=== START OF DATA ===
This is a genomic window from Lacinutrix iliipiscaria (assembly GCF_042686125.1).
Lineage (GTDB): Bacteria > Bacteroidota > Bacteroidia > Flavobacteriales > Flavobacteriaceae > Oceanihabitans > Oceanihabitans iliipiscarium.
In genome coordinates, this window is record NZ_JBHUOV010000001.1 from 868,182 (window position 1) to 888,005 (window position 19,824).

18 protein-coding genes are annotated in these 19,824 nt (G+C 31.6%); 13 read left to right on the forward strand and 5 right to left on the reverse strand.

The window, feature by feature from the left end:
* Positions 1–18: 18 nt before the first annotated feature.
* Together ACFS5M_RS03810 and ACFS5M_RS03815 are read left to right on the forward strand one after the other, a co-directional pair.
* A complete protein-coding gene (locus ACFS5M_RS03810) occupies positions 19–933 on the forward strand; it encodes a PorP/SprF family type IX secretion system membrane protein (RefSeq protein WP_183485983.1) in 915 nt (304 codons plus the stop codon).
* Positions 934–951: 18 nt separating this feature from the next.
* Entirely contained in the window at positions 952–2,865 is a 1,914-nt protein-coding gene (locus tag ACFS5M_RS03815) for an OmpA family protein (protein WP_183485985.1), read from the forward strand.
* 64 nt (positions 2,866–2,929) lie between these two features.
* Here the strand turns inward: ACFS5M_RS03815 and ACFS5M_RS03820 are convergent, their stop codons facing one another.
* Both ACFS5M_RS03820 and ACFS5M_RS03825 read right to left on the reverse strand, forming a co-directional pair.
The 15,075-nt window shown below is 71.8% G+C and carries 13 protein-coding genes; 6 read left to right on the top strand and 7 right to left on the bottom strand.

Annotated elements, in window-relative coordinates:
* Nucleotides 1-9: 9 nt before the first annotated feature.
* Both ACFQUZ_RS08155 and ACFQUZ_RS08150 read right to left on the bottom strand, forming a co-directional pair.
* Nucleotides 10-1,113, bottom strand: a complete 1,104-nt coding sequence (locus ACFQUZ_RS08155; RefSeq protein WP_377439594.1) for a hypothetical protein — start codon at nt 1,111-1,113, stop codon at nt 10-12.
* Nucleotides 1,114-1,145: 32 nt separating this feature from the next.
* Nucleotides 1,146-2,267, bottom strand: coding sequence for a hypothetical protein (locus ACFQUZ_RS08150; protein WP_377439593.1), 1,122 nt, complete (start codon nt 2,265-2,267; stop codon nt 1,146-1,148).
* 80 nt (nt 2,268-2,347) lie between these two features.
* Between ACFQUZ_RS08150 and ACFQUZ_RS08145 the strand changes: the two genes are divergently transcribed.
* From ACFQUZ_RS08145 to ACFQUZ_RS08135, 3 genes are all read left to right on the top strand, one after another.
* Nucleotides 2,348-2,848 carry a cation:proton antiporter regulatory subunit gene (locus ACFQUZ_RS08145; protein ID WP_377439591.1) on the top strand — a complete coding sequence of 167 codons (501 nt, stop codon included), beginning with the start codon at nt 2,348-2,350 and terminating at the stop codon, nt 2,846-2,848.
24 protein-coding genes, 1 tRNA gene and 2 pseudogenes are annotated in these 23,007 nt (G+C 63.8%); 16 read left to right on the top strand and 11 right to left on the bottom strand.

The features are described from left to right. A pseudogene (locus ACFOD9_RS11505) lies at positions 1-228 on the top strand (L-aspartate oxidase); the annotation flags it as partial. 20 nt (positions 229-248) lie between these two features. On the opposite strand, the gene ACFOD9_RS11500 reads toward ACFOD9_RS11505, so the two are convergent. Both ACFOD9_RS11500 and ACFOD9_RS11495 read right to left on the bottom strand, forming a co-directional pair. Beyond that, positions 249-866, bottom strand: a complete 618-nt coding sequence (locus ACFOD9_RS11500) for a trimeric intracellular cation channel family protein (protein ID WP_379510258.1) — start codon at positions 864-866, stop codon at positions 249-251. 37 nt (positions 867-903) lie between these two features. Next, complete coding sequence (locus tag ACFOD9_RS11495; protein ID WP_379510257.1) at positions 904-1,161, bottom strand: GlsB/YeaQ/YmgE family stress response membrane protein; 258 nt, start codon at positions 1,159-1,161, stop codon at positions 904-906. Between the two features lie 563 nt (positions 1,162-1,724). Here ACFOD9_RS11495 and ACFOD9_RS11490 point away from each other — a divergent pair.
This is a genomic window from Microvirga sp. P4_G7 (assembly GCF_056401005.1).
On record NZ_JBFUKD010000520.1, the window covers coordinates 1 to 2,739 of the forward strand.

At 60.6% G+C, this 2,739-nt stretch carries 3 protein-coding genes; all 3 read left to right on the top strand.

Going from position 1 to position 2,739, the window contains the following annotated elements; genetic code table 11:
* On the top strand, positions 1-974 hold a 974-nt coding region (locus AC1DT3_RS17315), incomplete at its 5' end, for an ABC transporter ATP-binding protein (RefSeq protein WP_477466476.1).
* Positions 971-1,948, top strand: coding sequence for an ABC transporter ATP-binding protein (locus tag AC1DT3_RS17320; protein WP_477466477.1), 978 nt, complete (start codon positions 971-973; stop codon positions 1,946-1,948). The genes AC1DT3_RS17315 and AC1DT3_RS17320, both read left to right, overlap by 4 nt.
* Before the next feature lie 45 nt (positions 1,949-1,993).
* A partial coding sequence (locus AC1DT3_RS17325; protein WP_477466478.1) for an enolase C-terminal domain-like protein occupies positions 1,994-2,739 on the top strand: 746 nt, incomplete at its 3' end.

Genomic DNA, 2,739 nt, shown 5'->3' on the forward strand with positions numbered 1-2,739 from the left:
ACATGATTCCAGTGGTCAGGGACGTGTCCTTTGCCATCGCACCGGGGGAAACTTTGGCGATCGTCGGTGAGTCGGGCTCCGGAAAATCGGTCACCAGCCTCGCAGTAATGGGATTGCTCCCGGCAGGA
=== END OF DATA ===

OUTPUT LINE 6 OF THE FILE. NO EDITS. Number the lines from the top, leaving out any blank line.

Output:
* Positions 1–18: 18 nt before the first annotated feature.